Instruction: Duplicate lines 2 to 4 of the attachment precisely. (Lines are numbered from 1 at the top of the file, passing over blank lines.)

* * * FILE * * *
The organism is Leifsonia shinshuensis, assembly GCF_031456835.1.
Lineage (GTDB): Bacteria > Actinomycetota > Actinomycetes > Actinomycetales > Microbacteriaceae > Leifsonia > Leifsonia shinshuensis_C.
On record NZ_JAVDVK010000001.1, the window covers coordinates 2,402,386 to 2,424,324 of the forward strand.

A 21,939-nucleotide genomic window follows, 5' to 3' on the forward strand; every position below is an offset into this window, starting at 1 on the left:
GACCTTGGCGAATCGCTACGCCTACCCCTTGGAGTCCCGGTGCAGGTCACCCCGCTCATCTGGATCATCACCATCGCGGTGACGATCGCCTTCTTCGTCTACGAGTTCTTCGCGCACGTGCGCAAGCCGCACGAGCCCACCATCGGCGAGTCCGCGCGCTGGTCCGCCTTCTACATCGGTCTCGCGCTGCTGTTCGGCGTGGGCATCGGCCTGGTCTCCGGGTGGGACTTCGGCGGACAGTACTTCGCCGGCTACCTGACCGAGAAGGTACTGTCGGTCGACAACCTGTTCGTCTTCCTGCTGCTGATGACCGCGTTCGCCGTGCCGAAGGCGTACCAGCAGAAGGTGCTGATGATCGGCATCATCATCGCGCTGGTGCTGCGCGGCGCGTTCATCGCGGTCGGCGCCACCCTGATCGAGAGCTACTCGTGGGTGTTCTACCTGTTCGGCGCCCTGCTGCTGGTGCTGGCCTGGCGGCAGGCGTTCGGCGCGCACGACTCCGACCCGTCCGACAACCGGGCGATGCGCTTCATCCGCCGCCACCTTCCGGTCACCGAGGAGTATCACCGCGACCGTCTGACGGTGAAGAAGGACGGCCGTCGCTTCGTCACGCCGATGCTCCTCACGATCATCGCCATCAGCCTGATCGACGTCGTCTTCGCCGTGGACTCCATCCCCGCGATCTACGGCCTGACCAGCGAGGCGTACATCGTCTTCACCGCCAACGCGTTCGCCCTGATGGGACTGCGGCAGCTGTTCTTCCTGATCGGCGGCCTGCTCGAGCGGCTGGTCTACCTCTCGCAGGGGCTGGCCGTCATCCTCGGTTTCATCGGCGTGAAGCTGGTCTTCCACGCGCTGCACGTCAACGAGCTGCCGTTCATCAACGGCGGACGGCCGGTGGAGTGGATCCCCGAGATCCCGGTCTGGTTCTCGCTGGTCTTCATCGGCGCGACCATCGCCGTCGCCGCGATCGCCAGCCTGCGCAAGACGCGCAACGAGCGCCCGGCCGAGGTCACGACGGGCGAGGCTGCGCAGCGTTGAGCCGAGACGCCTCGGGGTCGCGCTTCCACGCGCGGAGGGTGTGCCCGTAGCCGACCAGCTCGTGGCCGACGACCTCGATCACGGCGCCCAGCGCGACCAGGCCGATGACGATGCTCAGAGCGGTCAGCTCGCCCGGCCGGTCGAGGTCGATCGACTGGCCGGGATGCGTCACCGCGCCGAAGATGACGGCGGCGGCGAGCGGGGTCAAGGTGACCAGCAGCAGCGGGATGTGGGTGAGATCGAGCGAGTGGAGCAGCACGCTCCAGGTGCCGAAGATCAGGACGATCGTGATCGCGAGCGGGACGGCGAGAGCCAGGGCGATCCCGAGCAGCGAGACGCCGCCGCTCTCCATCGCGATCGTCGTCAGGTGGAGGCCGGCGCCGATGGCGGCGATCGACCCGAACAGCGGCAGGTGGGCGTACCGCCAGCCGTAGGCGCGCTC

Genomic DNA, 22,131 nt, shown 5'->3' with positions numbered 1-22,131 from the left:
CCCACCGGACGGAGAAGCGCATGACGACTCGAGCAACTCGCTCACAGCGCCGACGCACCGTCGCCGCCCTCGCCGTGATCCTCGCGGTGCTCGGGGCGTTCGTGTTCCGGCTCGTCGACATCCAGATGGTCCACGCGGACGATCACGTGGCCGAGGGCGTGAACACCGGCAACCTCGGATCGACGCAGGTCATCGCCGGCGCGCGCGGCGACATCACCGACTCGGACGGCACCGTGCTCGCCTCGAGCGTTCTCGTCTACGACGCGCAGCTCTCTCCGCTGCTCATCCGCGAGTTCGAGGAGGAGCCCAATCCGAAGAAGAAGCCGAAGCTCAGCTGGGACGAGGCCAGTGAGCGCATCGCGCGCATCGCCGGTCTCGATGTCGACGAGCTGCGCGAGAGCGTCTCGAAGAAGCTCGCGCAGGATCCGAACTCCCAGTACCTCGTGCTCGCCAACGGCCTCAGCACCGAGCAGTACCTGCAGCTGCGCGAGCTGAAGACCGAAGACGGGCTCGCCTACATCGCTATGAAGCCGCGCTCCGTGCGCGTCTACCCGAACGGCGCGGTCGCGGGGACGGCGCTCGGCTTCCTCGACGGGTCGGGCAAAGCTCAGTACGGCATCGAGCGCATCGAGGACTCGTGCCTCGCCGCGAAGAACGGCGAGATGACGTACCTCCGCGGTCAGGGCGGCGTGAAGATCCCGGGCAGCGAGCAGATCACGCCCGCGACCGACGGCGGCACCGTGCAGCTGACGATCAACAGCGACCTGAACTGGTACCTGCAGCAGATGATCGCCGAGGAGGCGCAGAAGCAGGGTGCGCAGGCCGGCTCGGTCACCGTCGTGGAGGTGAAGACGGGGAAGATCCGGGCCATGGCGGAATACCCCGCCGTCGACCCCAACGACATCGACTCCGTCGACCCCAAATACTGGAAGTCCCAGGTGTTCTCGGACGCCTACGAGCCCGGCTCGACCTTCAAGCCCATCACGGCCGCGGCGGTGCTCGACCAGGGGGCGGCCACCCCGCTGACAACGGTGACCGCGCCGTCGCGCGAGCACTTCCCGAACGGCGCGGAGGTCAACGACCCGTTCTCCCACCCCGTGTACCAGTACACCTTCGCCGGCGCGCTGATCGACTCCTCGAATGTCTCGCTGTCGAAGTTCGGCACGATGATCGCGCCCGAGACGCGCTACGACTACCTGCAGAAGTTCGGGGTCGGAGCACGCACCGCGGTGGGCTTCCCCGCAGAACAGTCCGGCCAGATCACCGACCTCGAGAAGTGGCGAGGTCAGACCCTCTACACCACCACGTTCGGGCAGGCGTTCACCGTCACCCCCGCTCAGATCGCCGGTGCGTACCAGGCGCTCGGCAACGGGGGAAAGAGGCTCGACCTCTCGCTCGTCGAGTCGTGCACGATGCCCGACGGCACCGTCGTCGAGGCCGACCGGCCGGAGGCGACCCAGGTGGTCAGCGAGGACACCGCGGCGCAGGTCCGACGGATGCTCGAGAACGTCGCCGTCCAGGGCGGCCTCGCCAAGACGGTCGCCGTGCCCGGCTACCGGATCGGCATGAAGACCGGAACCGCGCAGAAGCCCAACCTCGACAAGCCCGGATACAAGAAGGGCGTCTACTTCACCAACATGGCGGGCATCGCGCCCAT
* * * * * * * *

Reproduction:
Lineage (GTDB): Bacteria > Actinomycetota > Actinomycetes > Actinomycetales > Microbacteriaceae > Leifsonia > Leifsonia shinshuensis_C.
On record NZ_JAVDVK010000001.1, the window covers coordinates 2,402,386 to 2,424,324 of the forward strand.

A 21,939-nucleotide genomic window follows, 5' to 3' on the forward strand; every position below is an offset into this window, starting at 1 on the left: